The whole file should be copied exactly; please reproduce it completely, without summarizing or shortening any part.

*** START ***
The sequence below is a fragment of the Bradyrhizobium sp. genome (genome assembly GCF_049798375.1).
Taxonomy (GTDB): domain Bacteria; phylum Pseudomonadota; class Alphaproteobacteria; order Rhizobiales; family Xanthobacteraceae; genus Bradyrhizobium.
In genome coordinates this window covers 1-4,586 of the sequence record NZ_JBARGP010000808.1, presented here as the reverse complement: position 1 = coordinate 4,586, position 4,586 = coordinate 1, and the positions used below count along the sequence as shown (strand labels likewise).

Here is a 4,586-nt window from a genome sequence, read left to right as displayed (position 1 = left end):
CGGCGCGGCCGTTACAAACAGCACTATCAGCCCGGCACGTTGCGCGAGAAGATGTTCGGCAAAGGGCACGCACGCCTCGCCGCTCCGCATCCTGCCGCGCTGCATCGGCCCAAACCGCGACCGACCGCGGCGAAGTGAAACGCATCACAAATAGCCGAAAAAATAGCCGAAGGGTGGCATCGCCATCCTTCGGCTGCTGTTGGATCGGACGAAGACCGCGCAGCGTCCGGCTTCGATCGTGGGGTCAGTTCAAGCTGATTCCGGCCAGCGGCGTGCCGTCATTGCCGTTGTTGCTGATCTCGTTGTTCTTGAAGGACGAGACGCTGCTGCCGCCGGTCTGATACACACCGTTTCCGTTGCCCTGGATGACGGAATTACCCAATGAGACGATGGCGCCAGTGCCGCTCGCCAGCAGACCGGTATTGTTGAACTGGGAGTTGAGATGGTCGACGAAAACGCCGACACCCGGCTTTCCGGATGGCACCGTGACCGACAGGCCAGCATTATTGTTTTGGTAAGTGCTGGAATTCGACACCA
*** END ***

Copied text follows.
The sequence below is a fragment of the Bradyrhizobium sp. genome (genome assembly GCF_049798375.1).
Taxonomy (GTDB): domain Bacteria; phylum Pseudomonadota; class Alphaproteobacteria; order Rhizobiales; family Xanthobacteraceae; genus Bradyrhizobium.
In genome coordinates this window covers 1-4,586 of the sequence record NZ_JBARGP010000808.1, presented here as the reverse complement: position 1 = coordinate 4,586, position 4,586 = coordinate 1, and the positions used below count along the sequence as shown (strand labels likewise).

Here is a 4,586-nt window from a genome sequence, read left to right as displayed (position 1 = left end):
CGGCGCGGCCGTTACAAACAGCACTATCAGCCCGGCACGTTGCGCGAGAAGATGTTCGGCAAAGGGCACGCACGCCTCGCCGCTCCGCATCCTGCCGCGCTGCATCGGCCCAAACCGCGACCGACCGCGGCGAAGTGAAACGCATCACAAATAGCCGAAAAAATAGCCGAAGGGTGGCATCGCCATCCTTCGGCTGCTGTTGGATCGGACGAAGACCGCGCAGCGTCCGGCTTCGATCGTGGGGTCAGTTCAAGCTGATTCCGGCCAGCGGCGTGCCGTCATTGCCGTTGTTGCTGATCTCGTTGTTCTTGAAGGACGAGACGCTGCTGCCGCCGGTCTGATACACACCGTTTCCGTTGCCCTGGATGACGGAATTACCCAATGAGACGATGGCGCCAGTGCCGCTCGCCAGCAGACCGGTATTGTTGAACTGGGAGTTGAGATGGTCGACGAAAACGCCGACACCCGGCTTTCCGGATGGCACCGTGACCGACAGGCCAGCATTATTGTTTTGGTAAGTGCTGGAATTCGACACCA